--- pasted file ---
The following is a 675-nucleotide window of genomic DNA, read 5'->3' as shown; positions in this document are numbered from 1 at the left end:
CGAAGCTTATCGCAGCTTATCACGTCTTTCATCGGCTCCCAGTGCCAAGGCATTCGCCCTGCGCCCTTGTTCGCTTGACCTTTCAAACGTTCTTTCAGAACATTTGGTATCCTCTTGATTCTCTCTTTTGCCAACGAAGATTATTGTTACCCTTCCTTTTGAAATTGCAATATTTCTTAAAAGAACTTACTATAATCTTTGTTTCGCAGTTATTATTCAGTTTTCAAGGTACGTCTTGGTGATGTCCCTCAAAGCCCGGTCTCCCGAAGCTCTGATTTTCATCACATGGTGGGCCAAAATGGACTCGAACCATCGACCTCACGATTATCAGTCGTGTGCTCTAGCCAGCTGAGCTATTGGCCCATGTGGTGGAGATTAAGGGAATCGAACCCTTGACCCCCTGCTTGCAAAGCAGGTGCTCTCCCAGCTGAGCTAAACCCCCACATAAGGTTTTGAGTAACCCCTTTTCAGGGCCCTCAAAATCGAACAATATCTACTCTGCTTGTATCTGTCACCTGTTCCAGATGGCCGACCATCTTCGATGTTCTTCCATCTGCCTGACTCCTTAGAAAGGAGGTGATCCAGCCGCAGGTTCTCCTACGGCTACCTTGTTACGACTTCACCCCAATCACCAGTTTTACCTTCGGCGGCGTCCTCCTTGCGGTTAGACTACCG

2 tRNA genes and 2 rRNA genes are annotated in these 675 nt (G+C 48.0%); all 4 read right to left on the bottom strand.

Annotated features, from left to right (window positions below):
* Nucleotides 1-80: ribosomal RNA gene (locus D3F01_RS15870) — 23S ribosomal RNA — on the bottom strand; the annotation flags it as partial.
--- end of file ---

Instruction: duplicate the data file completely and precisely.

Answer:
The following is a 675-nucleotide window of genomic DNA, read 5'->3' as shown; positions in this document are numbered from 1 at the left end:
CGAAGCTTATCGCAGCTTATCACGTCTTTCATCGGCTCCCAGTGCCAAGGCATTCGCCCTGCGCCCTTGTTCGCTTGACCTTTCAAACGTTCTTTCAGAACATTTGGTATCCTCTTGATTCTCTCTTTTGCCAACGAAGATTATTGTTACCCTTCCTTTTGAAATTGCAATATTTCTTAAAAGAACTTACTATAATCTTTGTTTCGCAGTTATTATTCAGTTTTCAAGGTACGTCTTGGTGATGTCCCTCAAAGCCCGGTCTCCCGAAGCTCTGATTTTCATCACATGGTGGGCCAAAATGGACTCGAACCATCGACCTCACGATTATCAGTCGTGTGCTCTAGCCAGCTGAGCTATTGGCCCATGTGGTGGAGATTAAGGGAATCGAACCCTTGACCCCCTGCTTGCAAAGCAGGTGCTCTCCCAGCTGAGCTAAACCCCCACATAAGGTTTTGAGTAACCCCTTTTCAGGGCCCTCAAAATCGAACAATATCTACTCTGCTTGTATCTGTCACCTGTTCCAGATGGCCGACCATCTTCGATGTTCTTCCATCTGCCTGACTCCTTAGAAAGGAGGTGATCCAGCCGCAGGTTCTCCTACGGCTACCTTGTTACGACTTCACCCCAATCACCAGTTTTACCTTCGGCGGCGTCCTCCTTGCGGTTAGACTACCG

2 tRNA genes and 2 rRNA genes are annotated in these 675 nt (G+C 48.0%); all 4 read right to left on the bottom strand.

Annotated features, from left to right (window positions below):
* Nucleotides 1-80: ribosomal RNA gene (locus D3F01_RS15870) — 23S ribosomal RNA — on the bottom strand; the annotation flags it as partial.